Becoming a Beauty Rebel

Maybe it’s high time that women redefine for ourselves what is truly beautiful. One way to start changing the definition is to look at unconventional examples of beautiful women. Fine art and music are sometimes a better source than popular culture to seek a different visual image. About a year ago, I stopped purchasing fashion magazines. My major reason for this was that I do not feel good about myself when I look at the photoshopped images of model or celebrities who in the first place do not even come close to the measurements of an average healthy woman. Real women come in all shapes and sizes. Isn’t it time to celebrate our differences rather than feel low self-esteem, because of them?

 Renoir’s painting of a woman after the bath depicts a very voluptuous woman. During his lifetime, a woman who had curves was prized, because she has a much better chance of remaining healthy, and surviving the birth of her child. Those curves had a very practical purpose to insuring the survival of our species. Beauty had an important purpose at this time for men to be attracted towards women who could provide the healthiest offspring.

Good health isn’t as important these days in determining what is beautiful or attractive. There have been actually few men who I have spoken with over the years who were attracted to really thin women. Could it be that perhaps they are biologically wired to be physically attracted to women who have curves? I don’t believe that we have evolved that far beyond our biological urges that our definition of what every day people find attractive has changed that much since the stone age. Culture does define though what is beautiful at any given era in time.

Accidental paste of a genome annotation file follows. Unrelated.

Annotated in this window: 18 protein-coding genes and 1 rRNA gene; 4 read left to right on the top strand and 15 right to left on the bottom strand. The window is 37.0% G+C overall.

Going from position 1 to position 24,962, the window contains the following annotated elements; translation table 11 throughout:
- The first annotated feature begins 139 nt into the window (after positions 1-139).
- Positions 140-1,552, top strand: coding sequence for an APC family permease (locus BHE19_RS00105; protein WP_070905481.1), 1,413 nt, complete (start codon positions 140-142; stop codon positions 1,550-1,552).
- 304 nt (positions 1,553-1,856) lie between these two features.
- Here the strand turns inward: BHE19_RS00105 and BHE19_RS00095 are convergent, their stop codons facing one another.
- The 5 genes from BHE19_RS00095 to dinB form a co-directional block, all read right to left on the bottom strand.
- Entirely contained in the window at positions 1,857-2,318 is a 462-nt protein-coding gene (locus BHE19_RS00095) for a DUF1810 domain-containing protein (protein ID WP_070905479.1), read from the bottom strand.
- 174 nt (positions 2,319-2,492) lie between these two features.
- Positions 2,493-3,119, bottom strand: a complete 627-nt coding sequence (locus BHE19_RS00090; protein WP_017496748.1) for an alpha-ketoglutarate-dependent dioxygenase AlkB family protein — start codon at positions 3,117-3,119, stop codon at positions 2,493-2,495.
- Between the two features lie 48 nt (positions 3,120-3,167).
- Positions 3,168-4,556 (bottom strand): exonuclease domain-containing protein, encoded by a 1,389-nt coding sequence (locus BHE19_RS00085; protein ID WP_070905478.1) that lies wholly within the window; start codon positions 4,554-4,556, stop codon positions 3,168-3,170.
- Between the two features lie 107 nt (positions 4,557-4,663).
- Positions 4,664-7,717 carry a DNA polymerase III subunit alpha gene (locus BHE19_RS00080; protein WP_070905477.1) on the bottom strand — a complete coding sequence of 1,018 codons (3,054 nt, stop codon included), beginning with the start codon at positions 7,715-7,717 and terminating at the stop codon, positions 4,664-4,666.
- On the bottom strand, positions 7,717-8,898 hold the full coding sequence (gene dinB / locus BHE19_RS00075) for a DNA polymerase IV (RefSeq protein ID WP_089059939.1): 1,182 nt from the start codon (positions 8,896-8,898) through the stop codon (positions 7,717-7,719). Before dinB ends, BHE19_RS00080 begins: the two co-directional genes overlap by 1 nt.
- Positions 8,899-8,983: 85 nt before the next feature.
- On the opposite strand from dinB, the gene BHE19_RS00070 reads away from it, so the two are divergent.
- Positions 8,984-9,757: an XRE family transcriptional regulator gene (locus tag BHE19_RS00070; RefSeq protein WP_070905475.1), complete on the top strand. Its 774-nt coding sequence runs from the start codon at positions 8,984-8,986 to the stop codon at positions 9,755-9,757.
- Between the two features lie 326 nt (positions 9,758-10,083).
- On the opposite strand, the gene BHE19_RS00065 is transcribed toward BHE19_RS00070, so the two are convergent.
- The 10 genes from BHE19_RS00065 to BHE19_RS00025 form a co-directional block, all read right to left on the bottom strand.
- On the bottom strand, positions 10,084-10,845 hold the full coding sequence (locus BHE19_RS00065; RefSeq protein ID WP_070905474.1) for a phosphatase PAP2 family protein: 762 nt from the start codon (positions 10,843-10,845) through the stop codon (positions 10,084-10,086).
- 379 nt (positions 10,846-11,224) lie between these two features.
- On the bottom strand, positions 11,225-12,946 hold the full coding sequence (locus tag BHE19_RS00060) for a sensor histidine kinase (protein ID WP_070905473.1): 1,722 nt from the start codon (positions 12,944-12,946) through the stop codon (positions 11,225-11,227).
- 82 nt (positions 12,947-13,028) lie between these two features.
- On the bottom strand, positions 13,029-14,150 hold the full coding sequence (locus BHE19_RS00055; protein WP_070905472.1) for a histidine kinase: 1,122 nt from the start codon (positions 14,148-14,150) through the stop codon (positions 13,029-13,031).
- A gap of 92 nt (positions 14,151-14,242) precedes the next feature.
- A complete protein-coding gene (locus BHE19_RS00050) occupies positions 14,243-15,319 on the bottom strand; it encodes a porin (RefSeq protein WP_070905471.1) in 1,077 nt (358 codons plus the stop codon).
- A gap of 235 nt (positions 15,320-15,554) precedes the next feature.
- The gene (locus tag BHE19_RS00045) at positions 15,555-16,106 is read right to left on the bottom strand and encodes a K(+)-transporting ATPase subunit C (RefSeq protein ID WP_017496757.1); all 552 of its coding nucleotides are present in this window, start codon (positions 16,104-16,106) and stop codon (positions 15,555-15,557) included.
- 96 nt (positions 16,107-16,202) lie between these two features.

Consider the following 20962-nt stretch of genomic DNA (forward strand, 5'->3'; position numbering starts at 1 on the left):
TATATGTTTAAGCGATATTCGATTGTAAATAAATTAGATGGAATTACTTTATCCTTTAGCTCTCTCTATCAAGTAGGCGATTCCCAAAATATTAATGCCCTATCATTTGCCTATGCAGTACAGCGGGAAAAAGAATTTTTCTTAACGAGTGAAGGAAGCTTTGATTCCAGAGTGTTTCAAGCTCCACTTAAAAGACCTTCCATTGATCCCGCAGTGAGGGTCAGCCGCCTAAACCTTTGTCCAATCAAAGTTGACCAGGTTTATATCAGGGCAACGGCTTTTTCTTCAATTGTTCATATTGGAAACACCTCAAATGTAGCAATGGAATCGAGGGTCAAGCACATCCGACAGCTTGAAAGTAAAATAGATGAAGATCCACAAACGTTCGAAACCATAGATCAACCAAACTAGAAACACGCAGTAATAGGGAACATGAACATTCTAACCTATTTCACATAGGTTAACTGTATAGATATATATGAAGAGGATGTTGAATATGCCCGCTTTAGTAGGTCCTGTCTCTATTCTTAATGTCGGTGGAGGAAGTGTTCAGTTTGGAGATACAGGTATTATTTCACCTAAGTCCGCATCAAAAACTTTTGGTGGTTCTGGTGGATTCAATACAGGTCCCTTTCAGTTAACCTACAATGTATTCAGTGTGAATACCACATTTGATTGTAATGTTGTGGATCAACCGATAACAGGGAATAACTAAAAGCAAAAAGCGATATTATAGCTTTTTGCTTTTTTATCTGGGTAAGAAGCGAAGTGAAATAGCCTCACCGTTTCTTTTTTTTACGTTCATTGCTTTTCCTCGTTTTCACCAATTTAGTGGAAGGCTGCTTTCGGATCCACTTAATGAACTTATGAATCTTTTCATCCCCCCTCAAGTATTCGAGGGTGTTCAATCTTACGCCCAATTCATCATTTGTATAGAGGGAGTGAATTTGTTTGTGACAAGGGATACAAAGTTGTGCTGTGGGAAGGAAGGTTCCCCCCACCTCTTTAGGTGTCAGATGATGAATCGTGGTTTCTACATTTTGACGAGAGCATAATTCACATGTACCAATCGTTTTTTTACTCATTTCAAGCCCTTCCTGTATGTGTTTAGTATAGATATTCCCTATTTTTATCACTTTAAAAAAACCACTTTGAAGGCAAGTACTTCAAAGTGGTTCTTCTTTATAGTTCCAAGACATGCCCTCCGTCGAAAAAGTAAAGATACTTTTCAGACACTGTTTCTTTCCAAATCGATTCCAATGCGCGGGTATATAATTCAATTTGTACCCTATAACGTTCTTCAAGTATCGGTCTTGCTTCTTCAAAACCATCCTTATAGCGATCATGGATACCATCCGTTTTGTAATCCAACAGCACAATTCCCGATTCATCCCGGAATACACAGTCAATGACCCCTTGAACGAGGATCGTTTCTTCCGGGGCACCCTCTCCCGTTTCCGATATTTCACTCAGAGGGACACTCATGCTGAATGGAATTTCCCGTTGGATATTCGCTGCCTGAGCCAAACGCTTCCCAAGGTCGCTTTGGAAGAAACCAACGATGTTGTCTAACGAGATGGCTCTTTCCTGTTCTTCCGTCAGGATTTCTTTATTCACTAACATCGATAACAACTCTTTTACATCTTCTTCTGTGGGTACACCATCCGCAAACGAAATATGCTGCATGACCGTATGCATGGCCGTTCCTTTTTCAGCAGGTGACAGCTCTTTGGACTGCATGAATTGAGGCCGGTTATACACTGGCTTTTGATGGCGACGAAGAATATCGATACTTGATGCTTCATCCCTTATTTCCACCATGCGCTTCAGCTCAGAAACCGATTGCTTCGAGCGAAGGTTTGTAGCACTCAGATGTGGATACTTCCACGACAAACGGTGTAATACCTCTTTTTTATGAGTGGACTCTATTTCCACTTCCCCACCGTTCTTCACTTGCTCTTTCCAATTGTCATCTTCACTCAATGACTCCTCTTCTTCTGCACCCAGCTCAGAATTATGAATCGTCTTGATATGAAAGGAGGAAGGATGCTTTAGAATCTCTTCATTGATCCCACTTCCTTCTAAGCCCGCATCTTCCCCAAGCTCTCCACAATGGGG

There are not alot of depictions of female beauty in popular culture who I would cite as role models for a young girl. When I speak of an acceptable role model; I mean is the standard of beauty realistic? Most photo spreads in magazines are photoshopped to the point where the model or celebrity looks as perfect as they possibly can. There is nothing wrong with following fashion, but those images will be the subject of discussion between myself and any children that I have in the future. Now, I am going to show a series of photos of Adele, who I am a great fan of her music, and I think is a gorgeous woman in her own right. She does not fit the stereotypical female celebrity who is almost always tall and thin.


Adele was quoted in an interview with People (February 10th 2012 issue): “I’ve never wanted to look like models on the cover of magazines. I represent the majority of women and I’m very proud of that.” Here is a link for the 60 Minutes interview  where Adele discusses the same topic of body image. Cheers to that girl! Good on you for staying true to yourself.


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